Date of Award


Document Type

Open Access Dissertation


Health Promotion, Education and Behavior


Norman J. Arnold School of Public Health

First Advisor

J. Mark Davis


Naproxen is a commonly used non-steroidal anti-inflammatory drug designed to relieve pain and inflammation. Due to potentially adverse effects on the gastrointestinal (GI) tract, cardiovascular and immune system, and renal function, naproxen may negatively affect thermoregulation, fluid and electrolyte balance, and performance during exercise, particularly in the heat. Therefore, the purpose of this study was to determine the effects of naproxen on core temperature (Tc), inflammation, hydration, GI distress, and performance during cycling in a hot environment. We utilized a double-blind, randomized and counterbalanced, cross-over design to determine the effects of naproxen (dose = 3 220 mg naproxen sodium pills) or placebo (3 cellulose pills) on the dependent variables: Tc, interleukin-6 (IL-6), GI distress symptoms, fecal occult blood, plasma sodium and potassium concentration, plasma osmolality, urine osmolality, urine specific gravity, percent change in body mass, urine volume, fluid volume, heart rate, blood pressure, rate of perceived exertion, and distance during a 10 min time trial. Participants (n = 11, age = 27.8 + 5.7 yrs, weight = 79.1 + 17.9 kg, and V̇O2max = 41.4 + 5.7 mL/kg) completed 4 conditions: 1) placebo and ambient (Control); 2) naproxen and ambient (Npx); 3) placebo and heat (Heat); and 4) naproxen and heat (NpxHeat) separated by a minimum of 7 days. Dependent measures were taken pre-, during, post-, and 3 hrs post- a 90 min cycling protocol. We found no statistically significant differences between experimental conditions for any dependent variable. Exercise induced significant overall increases pre- to post- for Tc, IL-6, plasma potassium, heart rate, blood pressure, perceived exertion, and GI distress. Compared to placebo, naproxen generally led to higher fluid intake and lower urine volume. Mean distance traveled was highest during Npx (3.3 + 0.8 miles) and lowest in NpxHeat (2.8 + 0.8 miles). Participants experienced greater GI distress during Heat, especially day post-exercise. During exercise, GI symptom occurred in 64% of trials. Interestingly, dizziness and headache were only reported during placebo conditions, with generally less systemic symptoms during exercise with naproxen use. In conclusion, our results do not support our hypotheses that naproxen would increase Tc, IL-6, and GI distress, alter fluid-electrolyte balance, and decrease performance compared to placebos.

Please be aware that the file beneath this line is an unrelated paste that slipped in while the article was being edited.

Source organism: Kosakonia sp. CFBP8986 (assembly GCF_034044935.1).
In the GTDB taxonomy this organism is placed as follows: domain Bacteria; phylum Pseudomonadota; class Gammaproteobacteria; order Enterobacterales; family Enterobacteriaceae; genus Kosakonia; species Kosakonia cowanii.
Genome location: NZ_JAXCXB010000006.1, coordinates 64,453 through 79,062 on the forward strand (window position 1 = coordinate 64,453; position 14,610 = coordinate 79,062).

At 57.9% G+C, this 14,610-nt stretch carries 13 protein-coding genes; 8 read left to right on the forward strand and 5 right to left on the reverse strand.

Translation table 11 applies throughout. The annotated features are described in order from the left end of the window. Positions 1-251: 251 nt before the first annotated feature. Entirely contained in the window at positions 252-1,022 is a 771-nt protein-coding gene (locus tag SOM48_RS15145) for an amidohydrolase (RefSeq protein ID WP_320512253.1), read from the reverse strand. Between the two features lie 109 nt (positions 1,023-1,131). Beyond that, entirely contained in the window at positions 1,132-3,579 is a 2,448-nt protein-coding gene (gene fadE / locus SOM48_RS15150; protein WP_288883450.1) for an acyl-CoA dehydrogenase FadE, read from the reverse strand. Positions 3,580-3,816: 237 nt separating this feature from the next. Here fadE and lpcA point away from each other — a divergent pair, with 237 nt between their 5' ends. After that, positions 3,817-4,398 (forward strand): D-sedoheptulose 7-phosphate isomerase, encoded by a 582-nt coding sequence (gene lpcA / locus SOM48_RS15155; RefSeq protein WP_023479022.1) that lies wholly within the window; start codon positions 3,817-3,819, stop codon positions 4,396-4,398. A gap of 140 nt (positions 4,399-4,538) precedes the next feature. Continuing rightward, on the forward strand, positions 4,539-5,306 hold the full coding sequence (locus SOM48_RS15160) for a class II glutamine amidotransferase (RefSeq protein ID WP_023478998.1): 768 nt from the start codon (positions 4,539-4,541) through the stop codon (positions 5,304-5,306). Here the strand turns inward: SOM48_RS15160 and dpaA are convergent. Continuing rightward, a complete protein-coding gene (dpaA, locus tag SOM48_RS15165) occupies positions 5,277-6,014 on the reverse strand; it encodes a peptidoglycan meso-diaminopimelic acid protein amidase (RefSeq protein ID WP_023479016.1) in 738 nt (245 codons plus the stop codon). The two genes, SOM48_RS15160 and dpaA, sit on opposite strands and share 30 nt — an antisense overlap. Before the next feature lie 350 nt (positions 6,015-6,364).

© 2016, Dawn Marie Emerson